Most of them were enjoyable but this makes me question as to whether they should have made this one.

It also made me wish that a good writer would come along and use Hugo Strange more or at least come up with something really great for him to do. He was utilized greatly in the Arkham Asylum games, as well as the Gotham TV show.

But maybe he’s just too much of a generic mad scientist type and with that, overloaded with tropes that most writers just aren’t interested in writing about. But the character debuted in 1940. So in 80 years, there really hasn’t been one great Hugo Strange story? C’mon, DC.

Rating: 6/10
Pairs well with: Other Batman Arkham collections.

Comic Review: Batman Arkham – Joker’s Daughter

Published: December 26th, 2017
Written by: various
Art by: various

DC Comics, 219 Pages

Review:

Out of all the Batman Arkham collections, this was the one I was least enthused about reading and I was kind of confused as to why Joker’s Daughter even got a greatest hits trade paperback when there were other more deserving Bat-villains worthy of a collection first. Hell, this came out before the Penguin one!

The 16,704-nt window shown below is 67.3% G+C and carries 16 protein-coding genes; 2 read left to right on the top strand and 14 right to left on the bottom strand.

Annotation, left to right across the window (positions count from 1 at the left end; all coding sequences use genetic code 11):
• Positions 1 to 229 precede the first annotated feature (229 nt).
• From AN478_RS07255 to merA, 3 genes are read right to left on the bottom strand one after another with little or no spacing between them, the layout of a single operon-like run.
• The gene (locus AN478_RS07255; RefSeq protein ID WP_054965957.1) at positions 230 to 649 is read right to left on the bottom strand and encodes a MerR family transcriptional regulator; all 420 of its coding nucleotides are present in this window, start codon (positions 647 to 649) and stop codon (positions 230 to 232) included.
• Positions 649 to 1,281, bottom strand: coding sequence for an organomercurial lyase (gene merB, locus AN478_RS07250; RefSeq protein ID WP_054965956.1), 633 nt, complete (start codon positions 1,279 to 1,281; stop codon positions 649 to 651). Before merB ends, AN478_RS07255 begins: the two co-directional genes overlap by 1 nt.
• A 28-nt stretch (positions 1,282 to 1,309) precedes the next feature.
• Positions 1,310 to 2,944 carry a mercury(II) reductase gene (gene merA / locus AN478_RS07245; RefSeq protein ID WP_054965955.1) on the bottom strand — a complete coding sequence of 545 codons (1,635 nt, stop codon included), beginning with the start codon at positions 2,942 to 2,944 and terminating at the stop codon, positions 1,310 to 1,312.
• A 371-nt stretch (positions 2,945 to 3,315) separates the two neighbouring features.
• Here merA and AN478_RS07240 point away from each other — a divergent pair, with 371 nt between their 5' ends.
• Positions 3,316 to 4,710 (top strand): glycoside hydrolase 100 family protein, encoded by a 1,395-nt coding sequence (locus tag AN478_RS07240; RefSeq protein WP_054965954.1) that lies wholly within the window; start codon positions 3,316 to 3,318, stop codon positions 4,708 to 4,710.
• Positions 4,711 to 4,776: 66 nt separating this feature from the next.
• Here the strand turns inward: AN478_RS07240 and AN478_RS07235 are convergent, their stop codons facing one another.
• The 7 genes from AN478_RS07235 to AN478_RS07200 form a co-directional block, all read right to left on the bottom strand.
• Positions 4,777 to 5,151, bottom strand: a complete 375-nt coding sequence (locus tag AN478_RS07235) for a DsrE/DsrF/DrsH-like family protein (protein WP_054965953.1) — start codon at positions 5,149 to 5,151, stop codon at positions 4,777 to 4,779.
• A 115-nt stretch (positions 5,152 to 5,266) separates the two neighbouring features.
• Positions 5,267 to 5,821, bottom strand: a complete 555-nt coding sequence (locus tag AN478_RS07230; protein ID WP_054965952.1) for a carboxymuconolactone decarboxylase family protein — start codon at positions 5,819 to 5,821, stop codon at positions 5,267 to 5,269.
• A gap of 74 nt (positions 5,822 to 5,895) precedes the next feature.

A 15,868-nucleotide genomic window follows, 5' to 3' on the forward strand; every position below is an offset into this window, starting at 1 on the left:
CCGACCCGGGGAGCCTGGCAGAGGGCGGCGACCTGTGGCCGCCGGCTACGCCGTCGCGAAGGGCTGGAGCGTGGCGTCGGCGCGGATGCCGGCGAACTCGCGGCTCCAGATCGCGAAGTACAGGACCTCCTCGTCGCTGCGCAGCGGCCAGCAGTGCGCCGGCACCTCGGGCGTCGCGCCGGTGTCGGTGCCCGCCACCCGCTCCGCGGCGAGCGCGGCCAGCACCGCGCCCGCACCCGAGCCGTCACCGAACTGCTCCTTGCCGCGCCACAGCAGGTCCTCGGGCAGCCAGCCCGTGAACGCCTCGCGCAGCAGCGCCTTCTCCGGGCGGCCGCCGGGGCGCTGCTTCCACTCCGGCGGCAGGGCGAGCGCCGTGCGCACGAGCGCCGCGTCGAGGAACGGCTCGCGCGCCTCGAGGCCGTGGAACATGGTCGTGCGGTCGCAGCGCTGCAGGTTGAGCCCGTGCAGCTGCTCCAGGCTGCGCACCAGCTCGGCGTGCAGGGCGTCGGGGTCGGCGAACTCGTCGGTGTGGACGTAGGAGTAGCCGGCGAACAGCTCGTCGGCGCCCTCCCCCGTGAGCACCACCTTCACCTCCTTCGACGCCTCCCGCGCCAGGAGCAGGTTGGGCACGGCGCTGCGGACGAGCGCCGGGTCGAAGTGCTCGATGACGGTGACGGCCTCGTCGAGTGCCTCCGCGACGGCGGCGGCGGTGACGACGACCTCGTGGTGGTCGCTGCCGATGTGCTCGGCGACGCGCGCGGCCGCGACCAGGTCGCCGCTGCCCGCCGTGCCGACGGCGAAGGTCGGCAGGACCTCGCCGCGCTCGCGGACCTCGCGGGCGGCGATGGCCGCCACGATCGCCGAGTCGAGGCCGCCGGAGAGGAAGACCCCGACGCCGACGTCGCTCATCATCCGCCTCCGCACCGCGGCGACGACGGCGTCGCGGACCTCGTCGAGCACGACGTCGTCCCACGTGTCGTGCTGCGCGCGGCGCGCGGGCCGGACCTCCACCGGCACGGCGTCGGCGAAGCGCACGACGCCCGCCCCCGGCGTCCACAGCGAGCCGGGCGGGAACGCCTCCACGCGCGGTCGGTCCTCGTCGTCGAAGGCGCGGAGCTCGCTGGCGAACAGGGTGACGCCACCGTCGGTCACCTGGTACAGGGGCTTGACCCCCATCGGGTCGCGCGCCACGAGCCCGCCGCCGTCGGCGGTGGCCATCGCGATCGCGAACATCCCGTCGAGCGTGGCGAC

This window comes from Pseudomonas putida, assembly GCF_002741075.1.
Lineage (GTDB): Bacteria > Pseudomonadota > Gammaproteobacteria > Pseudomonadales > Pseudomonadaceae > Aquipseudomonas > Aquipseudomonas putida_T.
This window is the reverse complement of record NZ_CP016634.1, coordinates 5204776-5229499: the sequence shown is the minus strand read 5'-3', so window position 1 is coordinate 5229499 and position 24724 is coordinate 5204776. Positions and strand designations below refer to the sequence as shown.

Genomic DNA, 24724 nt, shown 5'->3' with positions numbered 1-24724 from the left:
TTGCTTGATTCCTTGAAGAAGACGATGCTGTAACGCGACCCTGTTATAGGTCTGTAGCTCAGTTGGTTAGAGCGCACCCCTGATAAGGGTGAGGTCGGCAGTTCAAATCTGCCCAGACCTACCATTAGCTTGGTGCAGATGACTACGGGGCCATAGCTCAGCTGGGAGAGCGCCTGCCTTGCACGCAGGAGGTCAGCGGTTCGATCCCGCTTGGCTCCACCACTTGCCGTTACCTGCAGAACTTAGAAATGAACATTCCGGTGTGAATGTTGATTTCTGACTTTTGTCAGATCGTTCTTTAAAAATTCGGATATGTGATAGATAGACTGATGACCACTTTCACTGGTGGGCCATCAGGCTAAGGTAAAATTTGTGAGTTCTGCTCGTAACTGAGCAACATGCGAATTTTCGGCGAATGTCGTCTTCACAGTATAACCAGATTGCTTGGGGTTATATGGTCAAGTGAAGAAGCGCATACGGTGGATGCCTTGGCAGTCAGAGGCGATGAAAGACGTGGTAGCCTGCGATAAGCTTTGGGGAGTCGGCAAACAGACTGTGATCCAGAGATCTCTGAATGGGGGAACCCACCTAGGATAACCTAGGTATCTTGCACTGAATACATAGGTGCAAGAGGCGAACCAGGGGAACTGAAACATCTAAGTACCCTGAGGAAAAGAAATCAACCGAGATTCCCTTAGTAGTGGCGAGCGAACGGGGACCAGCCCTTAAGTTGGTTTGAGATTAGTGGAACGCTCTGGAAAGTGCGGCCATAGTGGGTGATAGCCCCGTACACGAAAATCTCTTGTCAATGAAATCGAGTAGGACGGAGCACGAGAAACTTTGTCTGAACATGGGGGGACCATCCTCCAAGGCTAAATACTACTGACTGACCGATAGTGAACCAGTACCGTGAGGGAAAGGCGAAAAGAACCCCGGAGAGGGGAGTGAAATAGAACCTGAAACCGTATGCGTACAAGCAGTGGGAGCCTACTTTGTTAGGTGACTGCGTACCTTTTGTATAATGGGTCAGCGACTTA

Anyway, she’s never been a major villain and I wouldn’t even rank her as a C-list character. She had an interesting run in the ’70s, disappeared, then reappeared more recently because… well, I don’t know. She’s just not that interesting.

While I feel like she could be made interesting, she just hasn’t been given anything worthwhile to do since her ’70s run where she had the schtick of playing the daughter of all the main Bat-villains. She’s also not actually the Joker’s daughter, she’s Duela Dent, the daughter of Two-Face.

This collection features just about every story with the character, as there aren’t that many to begin with. The only thing from memory that this was missing was her appearances in the Red Hood/Arsenal series.

It was kind of cool, however, seeing her earliest stories because it was very much a product of its time. None of this was great or all that good but if you have a thing for really obscure characters, it’s worth checking out, I guess. But there are so many other volumes in this collection that really make this one seem unnecessary.

Rating: 5.5/10
Pairs well with: Other Batman Arkham collections.

Comic Review: Batman Arkham – Killer Croc

Published: June 28th, 2016
Written by: various
Art by: various

DC Comics, 291 Pages

Review: